Luke 15: 1-2, 11-32 – Parable of the “Prodigal Son”
Now all the tax-collectors and sinners were coming near to listen to [Jesus].
And the Pharisees and the scribes were grumbling and saying,
‘This fellow welcomes sinners and eats with them.’
So [Jesus] told them this parable…..
‘There was a man who had two sons. The younger of them said to his father,“Father, give me the share of the property that will belong to me.” So he divided his property between them.
A few days later the younger son gathered all he had and traveled to a distant country, and there he squandered all his [money on loose] living. When he had spent everything, a severe famine took place throughout that country, and he began to be in need. So he went and hired himself out to one of the citizens of that country, who sent him to his fields to feed the pigs. He would gladly have filled himself with the pods that the pigs were eating; but no one gave him anything.
When he came to himself he said, “How many of my father’s hired hands have bread enough and to spare, but here I am dying of hunger! I will get up and go to my father, and I will say to him, ‘Father, I have sinned against heaven and before you; I am no longer worthy to be called your son; treat me like one of your hired hands.’ ” So he set off and went to his father.
But while he was still far off, his father saw him and was filled with compassion; he ran and threw his arms around his son and kissed him. Then the son said to him, “Father, I have sinned against heaven and before you; I am no longer worthy to be called your son.” But the father said to his servants, “Quickly, bring out a robe—the best one—and put it on him; put a ring on his finger and sandals on his feet. And get the fatted calf and kill it, and let us eat and celebrate; for this son of mine was dead and is alive again; he was lost and is found!” And they began to celebrate.
Now his elder son was in the field; and when he came and approached the house, he heard music and dancing. The [elder son] called one of the [servants] and asked what was going on. The Servant] replied, “Your brother has come, and your father has killed the fatted calf, because he has got him back safe and sound.”
Then [the elder son] became angry and refused to go in. His father came out and began to plead with him. But he answered his father, “Listen! For all these years I have been working like a slave for you, and I have never disobeyed your command; yet you have never given me even a young goat so that I might celebrate with my friends. But when this son of yours came back, who has devoured your property with prostitutes, you killed the fatted calf for him!”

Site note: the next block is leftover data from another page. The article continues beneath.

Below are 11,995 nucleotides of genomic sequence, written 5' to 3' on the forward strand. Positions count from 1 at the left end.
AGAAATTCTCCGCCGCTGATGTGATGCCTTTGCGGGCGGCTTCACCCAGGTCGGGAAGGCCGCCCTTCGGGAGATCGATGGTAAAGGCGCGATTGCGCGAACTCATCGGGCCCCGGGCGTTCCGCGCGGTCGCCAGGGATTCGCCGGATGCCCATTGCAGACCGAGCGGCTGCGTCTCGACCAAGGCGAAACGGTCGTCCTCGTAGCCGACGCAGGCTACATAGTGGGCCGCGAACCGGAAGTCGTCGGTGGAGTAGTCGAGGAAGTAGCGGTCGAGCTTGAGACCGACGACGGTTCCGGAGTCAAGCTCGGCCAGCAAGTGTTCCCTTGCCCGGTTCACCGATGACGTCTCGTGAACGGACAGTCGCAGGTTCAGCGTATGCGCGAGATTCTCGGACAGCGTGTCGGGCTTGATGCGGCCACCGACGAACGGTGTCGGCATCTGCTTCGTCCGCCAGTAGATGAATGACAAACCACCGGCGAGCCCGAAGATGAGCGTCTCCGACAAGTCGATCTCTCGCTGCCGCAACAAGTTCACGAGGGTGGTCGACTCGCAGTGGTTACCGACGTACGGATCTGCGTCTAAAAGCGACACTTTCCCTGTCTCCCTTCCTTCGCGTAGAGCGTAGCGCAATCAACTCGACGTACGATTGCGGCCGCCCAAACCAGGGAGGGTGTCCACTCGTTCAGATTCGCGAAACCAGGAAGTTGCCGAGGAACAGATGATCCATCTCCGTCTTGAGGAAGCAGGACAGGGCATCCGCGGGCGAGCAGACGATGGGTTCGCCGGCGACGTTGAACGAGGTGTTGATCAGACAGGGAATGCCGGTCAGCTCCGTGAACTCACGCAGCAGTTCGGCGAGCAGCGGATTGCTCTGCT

Then the father said to him, “Son, you are always with me, and all that is mine is yours. But we had to celebrate and rejoice, because this brother of yours was dead and has come to life; he was lost and has been found.” ’
The Gospel of Jesus Christ according to Luke.
The Parable we know as the Prodigal Son is one of Jesus’ best known parables. Yet our American eyes have a hard time seeing it in the way tax collectors and sinners saw it. Or disciples and others present. Or even Pharisees and scribes. This parable is the Gospel within the Gospel that helps us truly see Jesus. We heard it already as a whole story. Hear it again as we weave our way through the story reflecting on each step.
Now all the tax-collectors and sinners were coming near to listen to [Jesus]. But the Pharisees and the scribes were grumbling and saying, ‘This fellow welcomes sinners and eats with them.’
Tax collectors were agents of empire; sinners were those who don’t keep religious rules. Rule-breakers were coming to hear Jesus; rule-keepers were coming to condemn Jesus. Jesus responded with a life-giving story rather than arguing the rules. Jesus “offended” rule-keepers by welcoming and eating with the wrong people. Rather than taking or giving offense Jesus told stories that draw us in and pose a choice. Jesus tells 3 parables, 2 we didn’t hear today: a lost sheep and coin are found and rejoiced over.
Then Jesus told this parable.
There was a man who had two sons. The younger of them said to his father, “Father, give me the share of the property that will belong to me.” So he divided his property between them.
*Middle Eastern eyes help us see what Jesus’ saw and wants us to see. The eldest son is the primary heir so the younger son is out of order asking for inheritance.